The Secret of Breathing For Health Energy and Relaxation*
By Michael Isaacs


One of the best kept secrets is the value of deep rhythmic breathing techniques for physical and mental heath.

Deep conscious breathing aids circulation, increases energy, enhances concentration, strengthens the immune system, and fosters longevity.

It is the quickest way to induce relaxation, with soothing music being a close second. Some of the effects of relaxation are slower breathing, heartbeat, and pulse rate, normal blood pressure, softer muscles, less thoughts, and a calmer mind.

The classic book that outlines the physical, mental, and spiritual manifestations of relaxation is THE RELAXATION RESPONSE (Avon(NY,NY), 1975 by Herbert Benson, MD

Let’s consider how deep breathing helps us achieve moments of relaxation.

According to well known alternative and complementary physician Andrew Weill, the most important modality for the well being is not diet, exercise, or positive thinking but conscious breathing. He practices breathing exercises daily and suggests to all his patients and students to do the same.

My interest in breathing came about by practice and teaching yoga over many years. Often I would meet students after they had completed instruction, sometimes many years later. I would ask them if they were still practicing yoga and how they had benefited from their yoga experience. I was surprised by their answers. It was the breathing that had influenced them the most. Many had stopped attending yoga classes or doing it on their own. But they were still doing conscious breathing reasons for various wellness effects such as reducing tension in body and mind, sleeping better, reducing anxiety, controlling anger, lowering blood pressure, and in preventing and treating head and stomach aches.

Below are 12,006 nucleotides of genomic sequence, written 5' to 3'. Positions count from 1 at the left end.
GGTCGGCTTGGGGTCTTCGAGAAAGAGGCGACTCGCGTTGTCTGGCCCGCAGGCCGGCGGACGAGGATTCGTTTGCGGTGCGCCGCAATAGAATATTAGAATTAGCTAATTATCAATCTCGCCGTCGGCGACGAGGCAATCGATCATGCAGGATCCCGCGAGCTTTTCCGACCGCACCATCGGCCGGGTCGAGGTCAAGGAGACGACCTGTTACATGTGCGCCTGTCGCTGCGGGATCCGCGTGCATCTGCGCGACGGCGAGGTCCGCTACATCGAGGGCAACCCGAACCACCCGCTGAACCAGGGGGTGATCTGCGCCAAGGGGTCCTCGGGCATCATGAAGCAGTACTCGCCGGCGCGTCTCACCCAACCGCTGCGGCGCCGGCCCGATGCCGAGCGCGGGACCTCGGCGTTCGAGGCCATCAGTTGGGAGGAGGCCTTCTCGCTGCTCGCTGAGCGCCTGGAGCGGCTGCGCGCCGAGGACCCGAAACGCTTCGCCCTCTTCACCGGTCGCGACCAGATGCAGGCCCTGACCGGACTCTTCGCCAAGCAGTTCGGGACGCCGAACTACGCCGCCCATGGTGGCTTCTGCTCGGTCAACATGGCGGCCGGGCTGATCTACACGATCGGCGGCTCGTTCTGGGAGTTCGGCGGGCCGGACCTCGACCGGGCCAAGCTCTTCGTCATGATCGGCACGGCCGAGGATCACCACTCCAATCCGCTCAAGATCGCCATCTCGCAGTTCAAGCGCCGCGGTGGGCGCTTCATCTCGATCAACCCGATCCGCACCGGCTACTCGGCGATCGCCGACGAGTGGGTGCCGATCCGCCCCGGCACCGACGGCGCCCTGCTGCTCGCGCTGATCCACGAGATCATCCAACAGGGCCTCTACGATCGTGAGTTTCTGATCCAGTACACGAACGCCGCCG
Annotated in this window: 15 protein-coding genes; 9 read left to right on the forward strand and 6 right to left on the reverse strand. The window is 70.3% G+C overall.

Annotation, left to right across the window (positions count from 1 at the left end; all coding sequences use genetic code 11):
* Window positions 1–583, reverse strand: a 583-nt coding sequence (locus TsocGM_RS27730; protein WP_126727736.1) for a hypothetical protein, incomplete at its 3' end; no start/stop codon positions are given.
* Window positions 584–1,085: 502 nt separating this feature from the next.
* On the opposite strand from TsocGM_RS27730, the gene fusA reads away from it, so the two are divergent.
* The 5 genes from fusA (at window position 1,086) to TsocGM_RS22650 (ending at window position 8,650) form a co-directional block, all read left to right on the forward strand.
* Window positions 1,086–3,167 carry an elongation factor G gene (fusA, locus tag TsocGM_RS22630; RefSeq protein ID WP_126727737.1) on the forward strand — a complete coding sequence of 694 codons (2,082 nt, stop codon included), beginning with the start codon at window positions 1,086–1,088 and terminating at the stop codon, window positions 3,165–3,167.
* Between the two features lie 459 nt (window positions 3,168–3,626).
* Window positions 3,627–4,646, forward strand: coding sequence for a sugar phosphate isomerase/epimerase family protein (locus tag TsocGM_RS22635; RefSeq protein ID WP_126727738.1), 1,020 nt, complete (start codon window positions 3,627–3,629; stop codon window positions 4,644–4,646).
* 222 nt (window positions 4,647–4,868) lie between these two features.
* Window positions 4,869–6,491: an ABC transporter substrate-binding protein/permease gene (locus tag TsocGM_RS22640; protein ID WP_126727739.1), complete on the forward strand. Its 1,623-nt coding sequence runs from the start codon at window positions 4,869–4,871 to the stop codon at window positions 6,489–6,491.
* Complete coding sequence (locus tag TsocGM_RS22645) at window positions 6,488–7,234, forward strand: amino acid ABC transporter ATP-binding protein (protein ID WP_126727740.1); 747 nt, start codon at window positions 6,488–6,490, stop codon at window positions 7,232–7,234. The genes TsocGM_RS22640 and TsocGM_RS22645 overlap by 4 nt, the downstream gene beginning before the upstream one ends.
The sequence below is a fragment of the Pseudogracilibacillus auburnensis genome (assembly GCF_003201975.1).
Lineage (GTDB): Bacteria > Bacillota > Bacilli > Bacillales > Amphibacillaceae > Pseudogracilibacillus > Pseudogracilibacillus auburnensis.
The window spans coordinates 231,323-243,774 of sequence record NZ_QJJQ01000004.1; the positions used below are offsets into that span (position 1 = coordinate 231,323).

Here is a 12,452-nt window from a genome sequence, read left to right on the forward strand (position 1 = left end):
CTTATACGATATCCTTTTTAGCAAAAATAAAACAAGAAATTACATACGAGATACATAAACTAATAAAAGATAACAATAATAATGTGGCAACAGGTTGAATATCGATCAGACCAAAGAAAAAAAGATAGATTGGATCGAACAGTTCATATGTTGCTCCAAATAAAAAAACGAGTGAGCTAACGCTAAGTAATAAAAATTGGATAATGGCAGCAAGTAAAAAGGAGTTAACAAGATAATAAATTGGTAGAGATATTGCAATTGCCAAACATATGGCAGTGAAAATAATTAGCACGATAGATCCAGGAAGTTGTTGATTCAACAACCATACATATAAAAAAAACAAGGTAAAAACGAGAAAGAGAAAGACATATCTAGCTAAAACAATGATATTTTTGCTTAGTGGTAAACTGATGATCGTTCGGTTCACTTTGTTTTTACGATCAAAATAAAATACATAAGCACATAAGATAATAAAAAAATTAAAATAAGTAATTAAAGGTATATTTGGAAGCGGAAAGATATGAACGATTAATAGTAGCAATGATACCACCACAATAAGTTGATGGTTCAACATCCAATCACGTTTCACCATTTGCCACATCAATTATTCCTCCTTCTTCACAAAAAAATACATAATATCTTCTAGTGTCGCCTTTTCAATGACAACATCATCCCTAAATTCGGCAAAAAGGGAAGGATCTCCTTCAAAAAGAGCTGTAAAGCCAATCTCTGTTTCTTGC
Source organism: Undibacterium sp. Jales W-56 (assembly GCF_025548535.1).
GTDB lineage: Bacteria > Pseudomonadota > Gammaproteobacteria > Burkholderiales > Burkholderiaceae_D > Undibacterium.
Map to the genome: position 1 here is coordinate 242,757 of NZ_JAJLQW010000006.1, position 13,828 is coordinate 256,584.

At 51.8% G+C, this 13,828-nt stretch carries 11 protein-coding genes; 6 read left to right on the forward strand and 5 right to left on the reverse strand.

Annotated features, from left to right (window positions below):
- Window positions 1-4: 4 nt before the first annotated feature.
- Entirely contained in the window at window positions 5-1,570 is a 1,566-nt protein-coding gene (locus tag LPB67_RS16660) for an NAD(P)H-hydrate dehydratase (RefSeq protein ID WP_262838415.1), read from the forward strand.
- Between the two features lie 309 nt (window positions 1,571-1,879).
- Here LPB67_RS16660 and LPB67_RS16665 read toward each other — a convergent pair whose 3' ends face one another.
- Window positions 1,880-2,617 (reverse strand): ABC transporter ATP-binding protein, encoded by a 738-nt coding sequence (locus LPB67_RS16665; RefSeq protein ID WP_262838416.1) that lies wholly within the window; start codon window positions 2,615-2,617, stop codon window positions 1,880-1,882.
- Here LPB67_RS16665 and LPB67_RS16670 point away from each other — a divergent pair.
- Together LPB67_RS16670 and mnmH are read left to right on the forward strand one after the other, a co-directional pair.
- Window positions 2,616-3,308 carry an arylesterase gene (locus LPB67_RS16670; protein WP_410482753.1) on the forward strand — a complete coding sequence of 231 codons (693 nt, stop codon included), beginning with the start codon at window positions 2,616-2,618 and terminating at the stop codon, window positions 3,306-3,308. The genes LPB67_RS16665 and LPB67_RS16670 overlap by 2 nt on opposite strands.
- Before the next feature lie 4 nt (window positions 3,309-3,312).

But moving into a conscious breathing state is much more practical. Your breath is silent and always near you. It does not require any equipment or any particular place. All you need do is pause from the pressures of everyday life and shift from quick, shallow, chest breathing to slower, deep, and more efficient breathing. Deep breathing can be utilized when you are walking, standing in an elevator, listening to a boring lecture, sitting in an airplane, lying in a hospital bed, waiting in an airport, standing in a bank line, and before making a speech. You can do it while waiting for someone or before an event.

Shallow and rapid breathing is the WRONG way to breathe. Chest breathing empties only a tiny part of the existing air from the lungs, preventing new fresh air to enter.

The RIGHT way to breathe is to first move the belly muscles as you inhale rather than the chest muscles. The breath is then brought up slowly, gradually expanding the ribs, chest, shoulder, and neck areas, filling the lungs with air. On the exhalation, the air in the lungs is cleared by reversing the process. This has been called complete, abdominal, and diaphragmatic breathing. It is illustrated in two exercises on breathing in my website

Holding the breath is also the WRONG way to breathe. Most of us are not consciously aware of how often we do this. Prime times are when we may be under stress such as speaking on the telephone at work, communicating an emotionally charged subject, and before giving a speech. Holding the breath interrupts the natural rhythm of the breathing cycle and circulatory system. It creates undue pressure on chest muscles and heart.

If I ask someone to take a deep breath, they will usually inhale with a quick gulp, lift shoulders, and move upper chest rather than belly.  Then the breath is held. This is ineffective breathing for three reasons. First, it does not rid the lungs of used air. Second, the shoulders are not connected to the lungs so no air comes into the lungs. Third, it squeezes and contracts the lungs instead of expanding them.

Deep breathing is not only practical because it can be done in many places, times, and conditions. It is also convenient because it can be done in various body positions.